As I wrote recently, the Certified Tumor Registrar shortage is currently being exacerbated by the Commission on Cancer’s CTR Standard 5.1. I’m not saying the standard is not a worthy step to ensure that the abstraction of patient records to local registries and the NCDB is accurate - just that it clips the available pool of in-house or outsourced personnel to keep up with the load.
As we’ve seen in many other industries, when one needs to do more with less, often the best[Healthcare-Keyboard] step is to employ computer-aided tools to assist in the process. Excel spreadsheets make much lighter work of simple accounting, computer-aided design tools speed the process of architectural and mechanical engineering development and ERP systems do the yeoman’s work of tracking inventory and manufacturing production.
Computer-aided abstraction tools can likewise review patient records to derive critical information for review and to populate registries. To be sure, computer-assisted coding (CAC) has already been deployed widely to find some of the same data, but for the purpose of accurate billing for services rendered. And case finding and cancer management tools like MetriQ or Abstract Plus may be used for abstraction of documents that are fully electronic already.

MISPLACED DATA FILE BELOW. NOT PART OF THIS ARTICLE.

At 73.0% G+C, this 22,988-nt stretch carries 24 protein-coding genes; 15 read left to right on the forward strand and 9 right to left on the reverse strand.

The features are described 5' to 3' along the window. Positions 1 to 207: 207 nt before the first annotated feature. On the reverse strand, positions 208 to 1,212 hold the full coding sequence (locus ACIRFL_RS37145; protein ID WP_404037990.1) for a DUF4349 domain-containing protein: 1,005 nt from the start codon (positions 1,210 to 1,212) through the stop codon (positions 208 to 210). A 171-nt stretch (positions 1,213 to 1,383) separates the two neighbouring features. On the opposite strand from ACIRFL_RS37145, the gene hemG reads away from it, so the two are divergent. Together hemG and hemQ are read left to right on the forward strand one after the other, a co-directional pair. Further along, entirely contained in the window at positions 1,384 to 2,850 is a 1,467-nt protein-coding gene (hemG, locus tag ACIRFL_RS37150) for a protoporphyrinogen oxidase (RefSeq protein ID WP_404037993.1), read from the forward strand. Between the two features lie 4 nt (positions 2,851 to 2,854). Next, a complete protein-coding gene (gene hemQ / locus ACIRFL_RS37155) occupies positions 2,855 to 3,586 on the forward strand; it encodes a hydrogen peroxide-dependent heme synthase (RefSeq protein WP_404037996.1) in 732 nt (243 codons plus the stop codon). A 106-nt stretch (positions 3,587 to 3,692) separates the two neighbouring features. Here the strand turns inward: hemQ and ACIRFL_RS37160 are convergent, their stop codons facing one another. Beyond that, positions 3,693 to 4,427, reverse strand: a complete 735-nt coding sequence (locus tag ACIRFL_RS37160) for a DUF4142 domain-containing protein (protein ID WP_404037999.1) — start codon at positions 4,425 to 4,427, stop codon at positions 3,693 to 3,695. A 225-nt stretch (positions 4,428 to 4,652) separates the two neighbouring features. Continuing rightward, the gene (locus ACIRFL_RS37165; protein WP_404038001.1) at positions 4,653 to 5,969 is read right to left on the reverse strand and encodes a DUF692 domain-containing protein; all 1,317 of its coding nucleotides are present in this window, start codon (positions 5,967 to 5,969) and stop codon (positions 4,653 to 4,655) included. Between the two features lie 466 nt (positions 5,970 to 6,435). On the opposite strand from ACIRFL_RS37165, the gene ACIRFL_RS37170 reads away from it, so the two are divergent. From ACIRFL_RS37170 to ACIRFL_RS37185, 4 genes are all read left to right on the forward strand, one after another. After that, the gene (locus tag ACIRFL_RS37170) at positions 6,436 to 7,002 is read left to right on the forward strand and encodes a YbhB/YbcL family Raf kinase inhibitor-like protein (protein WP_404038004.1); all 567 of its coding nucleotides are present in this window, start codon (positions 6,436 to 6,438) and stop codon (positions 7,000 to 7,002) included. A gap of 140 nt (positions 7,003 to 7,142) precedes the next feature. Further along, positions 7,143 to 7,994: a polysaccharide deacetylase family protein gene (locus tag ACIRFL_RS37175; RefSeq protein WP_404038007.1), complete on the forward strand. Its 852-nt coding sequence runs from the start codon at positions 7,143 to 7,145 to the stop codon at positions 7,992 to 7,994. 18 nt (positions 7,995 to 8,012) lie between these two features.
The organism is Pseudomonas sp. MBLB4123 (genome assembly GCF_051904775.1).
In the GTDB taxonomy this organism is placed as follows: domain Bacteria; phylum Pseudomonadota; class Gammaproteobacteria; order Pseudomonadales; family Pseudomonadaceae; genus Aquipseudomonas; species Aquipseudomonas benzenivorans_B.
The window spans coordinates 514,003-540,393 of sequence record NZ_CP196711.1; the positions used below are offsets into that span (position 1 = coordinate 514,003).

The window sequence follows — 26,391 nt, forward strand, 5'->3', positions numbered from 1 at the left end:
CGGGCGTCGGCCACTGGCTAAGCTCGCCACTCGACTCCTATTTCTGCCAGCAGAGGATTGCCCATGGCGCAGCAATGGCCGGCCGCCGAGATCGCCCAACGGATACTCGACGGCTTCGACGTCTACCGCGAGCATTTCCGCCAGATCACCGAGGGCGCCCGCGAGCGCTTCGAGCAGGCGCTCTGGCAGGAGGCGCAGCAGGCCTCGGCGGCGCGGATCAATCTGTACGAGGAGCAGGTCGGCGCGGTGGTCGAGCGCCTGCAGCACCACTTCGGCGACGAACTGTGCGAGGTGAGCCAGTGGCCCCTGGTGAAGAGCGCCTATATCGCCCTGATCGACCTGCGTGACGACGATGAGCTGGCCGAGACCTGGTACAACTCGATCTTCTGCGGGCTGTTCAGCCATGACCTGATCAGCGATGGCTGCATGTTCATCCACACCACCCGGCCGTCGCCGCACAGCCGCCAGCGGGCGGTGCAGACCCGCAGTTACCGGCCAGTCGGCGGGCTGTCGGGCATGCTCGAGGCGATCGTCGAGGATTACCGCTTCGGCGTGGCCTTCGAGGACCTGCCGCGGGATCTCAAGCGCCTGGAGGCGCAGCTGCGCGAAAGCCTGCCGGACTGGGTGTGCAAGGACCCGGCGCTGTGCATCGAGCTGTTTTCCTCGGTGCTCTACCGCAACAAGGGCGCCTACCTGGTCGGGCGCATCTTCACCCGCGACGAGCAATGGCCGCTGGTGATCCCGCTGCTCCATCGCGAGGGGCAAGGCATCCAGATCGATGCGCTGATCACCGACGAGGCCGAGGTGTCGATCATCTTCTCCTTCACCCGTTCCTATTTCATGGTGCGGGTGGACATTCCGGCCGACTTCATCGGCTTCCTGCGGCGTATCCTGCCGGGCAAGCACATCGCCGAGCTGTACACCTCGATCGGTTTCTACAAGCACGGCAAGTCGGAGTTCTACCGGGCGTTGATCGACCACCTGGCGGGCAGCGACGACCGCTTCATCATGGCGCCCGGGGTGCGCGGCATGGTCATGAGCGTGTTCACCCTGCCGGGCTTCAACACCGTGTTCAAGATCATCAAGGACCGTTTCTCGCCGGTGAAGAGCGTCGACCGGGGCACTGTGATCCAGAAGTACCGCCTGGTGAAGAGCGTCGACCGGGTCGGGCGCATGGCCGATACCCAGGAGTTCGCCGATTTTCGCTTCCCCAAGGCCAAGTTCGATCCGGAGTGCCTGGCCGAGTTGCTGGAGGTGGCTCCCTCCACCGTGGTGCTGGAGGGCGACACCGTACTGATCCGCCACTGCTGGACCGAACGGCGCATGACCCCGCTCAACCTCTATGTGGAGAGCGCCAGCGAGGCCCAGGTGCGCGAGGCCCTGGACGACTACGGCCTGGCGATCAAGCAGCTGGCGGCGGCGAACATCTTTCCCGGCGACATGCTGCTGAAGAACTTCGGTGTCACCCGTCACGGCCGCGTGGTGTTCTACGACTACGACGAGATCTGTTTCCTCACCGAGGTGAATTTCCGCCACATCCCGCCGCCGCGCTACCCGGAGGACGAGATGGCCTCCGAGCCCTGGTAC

But what about the significant load of patient records presented to the MedOnc or RadOnc departments that have been faxed or hand-carried by a patient? They can be scanned by the HIM department, but perhaps not in the time frame required by the CTR to effectively meet performance and quality compliance guidelines. And the resulting scan is most commonly a static image that is attached to the EHR or specialty management software. The discrete data required is not available to the CTR and therefore must be found and entered manually.
Computer-Aided Abstraction tools that can automatically capture the discrete clinical data from eitherelectronic or paper documents for the Certified Tumor Registrar to review provides significant efficiencies. These tools present the required patient information faster, more accurately and completely than manually reviewing the record and hand-entering data.
Using either an Advanced Rules Engine or Natural Language Processing (NLP) tool to identify the appropriate phrases and context can go a long way to lightening the load of today’s CTR staff. This will more efficiently provide ALL the data required in the population of cancer registries and can also enhance the efforts for research and clinical trials.
Shortly, Extract Systems will be exhibiting this multidisciplinary approach to capturing synoptic data from electronic and paper records. Let us know if you’d like to attend this webinar.
About the Author: Ellen Bzomowski
With 20 years of experience in data capture and voice recognition, Ellen’s experience has focused on achieving higher efficiency and automation in getting data where it will be most useful to an organization. At Extract Systems, she continues to focus on the same ideas and works to get the word out about how Extract Systems’ advanced data capture and redaction solutions make more data valuable and accessible, while securing anything that is private. She holds an MBA from Northeastern University and lives and works in Boston.